When storms come, LaCoste and his wife, Angela, lift everything they can up off the floor. The house has flooded so many times they changed from carpet to tiles, so they can just wipe off the mud. If a storm is really bad, they'll load up the truck with their best furniture and drive north, to their daughter's place.
LaCoste had no idea he was in the state's new buyout zone. He says he and his wife can't afford to up and move on their own. But would they if the state made an offer?
"I'd seriously consider it," he says. "It's not going to get any better. The marsh isn't coming back."
Demographers say they see a retreat from parishes, or counties, all along Louisiana's coast. "And we found that the people who remain in the most vulnerable areas are disproportionately elderly and poor," says Allison Plyer with the New Orleans Data Center.
After Hurricane Katrina, she says nearly 40 percent of the people in some places moved away and never came back. For those left behind, there are fewer resources, like grocery stores, schools and post offices. "It's a very big problem for those folks," says Plyer. The next time a storm hits, she says, "they don't have the neighbors that can help them."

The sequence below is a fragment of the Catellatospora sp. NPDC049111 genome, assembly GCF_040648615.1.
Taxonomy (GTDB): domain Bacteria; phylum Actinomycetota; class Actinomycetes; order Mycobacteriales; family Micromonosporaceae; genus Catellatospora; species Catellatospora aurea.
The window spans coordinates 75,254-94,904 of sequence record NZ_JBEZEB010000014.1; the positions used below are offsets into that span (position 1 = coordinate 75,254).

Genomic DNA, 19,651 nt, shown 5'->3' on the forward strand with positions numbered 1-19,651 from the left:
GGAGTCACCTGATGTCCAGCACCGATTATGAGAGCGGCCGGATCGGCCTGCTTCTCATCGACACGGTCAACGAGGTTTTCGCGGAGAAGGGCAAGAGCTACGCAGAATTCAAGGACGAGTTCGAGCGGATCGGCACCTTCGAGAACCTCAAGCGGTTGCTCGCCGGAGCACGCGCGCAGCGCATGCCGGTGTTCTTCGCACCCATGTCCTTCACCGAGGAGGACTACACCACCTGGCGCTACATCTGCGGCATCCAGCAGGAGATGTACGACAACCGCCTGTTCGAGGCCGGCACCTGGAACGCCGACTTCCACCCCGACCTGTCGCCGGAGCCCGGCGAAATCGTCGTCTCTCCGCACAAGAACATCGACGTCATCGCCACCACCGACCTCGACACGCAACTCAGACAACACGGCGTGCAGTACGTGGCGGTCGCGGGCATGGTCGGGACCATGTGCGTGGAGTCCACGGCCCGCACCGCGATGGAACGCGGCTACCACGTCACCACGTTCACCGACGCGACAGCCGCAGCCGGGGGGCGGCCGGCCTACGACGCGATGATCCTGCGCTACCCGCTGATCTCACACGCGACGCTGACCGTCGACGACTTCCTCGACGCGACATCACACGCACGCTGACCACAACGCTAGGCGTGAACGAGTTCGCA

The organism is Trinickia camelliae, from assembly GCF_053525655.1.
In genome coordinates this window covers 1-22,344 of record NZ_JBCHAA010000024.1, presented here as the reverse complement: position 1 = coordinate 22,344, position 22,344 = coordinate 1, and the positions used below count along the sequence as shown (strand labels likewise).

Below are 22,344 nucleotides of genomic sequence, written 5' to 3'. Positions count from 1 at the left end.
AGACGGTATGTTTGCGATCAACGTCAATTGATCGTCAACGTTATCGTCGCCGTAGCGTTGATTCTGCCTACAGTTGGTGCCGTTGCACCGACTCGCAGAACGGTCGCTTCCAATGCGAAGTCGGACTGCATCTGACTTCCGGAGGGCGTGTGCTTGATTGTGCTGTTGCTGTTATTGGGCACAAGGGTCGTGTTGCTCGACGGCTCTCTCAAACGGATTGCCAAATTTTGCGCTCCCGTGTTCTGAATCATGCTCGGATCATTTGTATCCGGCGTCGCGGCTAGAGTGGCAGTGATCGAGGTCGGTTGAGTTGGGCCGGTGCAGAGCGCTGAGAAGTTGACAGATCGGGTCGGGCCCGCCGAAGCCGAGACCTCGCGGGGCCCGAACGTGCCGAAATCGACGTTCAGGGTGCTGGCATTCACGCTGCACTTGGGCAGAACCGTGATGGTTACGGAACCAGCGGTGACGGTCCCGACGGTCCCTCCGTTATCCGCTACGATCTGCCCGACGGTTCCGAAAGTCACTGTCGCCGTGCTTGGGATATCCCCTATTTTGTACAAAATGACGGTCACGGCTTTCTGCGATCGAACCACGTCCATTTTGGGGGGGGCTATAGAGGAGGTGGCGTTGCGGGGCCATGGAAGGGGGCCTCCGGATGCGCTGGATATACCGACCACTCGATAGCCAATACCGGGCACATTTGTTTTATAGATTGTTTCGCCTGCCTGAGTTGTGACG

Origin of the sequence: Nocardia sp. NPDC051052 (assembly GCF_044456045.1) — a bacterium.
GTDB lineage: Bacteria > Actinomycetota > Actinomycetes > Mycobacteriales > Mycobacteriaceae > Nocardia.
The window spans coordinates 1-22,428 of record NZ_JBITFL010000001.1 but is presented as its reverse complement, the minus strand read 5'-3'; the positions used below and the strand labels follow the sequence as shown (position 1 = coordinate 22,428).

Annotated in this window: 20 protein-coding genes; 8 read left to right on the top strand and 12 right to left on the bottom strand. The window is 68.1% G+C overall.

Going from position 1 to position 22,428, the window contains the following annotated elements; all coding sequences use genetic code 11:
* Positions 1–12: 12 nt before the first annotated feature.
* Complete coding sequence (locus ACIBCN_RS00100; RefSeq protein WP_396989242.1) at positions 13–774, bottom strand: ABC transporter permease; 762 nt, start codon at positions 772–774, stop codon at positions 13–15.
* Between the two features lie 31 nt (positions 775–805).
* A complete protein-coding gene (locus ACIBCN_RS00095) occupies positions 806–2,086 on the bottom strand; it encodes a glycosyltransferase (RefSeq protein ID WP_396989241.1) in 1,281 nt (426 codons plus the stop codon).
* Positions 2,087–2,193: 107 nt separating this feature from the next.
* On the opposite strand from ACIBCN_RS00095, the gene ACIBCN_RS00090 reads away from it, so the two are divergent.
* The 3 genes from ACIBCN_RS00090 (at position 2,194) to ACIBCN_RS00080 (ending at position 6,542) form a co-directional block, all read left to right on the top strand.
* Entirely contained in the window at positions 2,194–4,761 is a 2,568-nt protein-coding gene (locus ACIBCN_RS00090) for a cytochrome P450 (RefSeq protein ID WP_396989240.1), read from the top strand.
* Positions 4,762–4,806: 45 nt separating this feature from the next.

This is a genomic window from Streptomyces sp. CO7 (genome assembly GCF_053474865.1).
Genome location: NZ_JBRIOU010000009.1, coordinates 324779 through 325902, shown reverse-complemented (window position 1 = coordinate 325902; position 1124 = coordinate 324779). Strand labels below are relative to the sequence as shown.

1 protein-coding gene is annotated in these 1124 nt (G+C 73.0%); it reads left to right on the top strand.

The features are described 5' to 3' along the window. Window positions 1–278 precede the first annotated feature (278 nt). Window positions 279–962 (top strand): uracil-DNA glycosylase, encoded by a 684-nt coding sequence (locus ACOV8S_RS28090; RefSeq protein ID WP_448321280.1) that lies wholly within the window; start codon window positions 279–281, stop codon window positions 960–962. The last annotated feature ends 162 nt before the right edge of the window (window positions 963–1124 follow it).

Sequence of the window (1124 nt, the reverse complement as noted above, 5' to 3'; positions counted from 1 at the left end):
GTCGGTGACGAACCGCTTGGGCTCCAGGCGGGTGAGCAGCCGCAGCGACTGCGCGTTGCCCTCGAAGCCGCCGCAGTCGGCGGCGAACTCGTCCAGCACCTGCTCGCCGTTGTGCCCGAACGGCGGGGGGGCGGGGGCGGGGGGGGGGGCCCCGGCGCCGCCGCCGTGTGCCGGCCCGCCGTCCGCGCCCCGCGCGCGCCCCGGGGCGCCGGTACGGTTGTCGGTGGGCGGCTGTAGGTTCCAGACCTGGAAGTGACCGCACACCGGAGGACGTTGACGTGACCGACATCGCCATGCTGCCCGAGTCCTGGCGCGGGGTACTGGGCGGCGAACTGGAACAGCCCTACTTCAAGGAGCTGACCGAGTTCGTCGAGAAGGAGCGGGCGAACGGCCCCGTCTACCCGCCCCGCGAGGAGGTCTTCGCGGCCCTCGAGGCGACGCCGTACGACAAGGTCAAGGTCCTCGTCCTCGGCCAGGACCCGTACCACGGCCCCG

On their own
In 2013, President Barack Obama ordered federal agencies to work together and prepare for climate-related impacts, including sea level rise. In 2016, the administration awarded $48 million to help relocate the tiny coastal community of Isle de Jean Charles, La. But there are no plans to fund future relocations, and President Trump has rescinded the order on preparing for climate change.
FEMA buys out homes, but only after a disaster. There's no strategy, or money, to help people prepare for a situation that is gradually getting worse.
"I don't think the federal government's doing enough," says Rep. Graves. "We are going to spend [the money] now or we are going to spend it later. It's going to end up being much more expensive if we do the latter."
For now, people in Louisiana's coastal flood zones must cope on their own, or leave if they can. Ollie Williams, the woman in an elevated trailer with boats at the ready, drives me around her neighborhood and points out empty lots of marshy woods. Old driveways lead to dense underbrush. "This used to be nothing but houses," she says. "It's horrible. No friends back here anymore."
Williams is desperate to move but has no money for it. The family lives off her husband's disability check, while she works to get her hairdresser's license. They don't think they could sell the house for much because of the flooding.
They say they'd happily take a state buyout. But it turns out they're not eligible. They're just outside the targeted zone, where the flooding is not deemed bad enough.
Williams believes it's only a matter of time before their house gets hit by a big storm. That scares her. But it also gives her a strange sense of hope. Hope that if that happens, they might get enough federal disaster money to finally move someplace safer.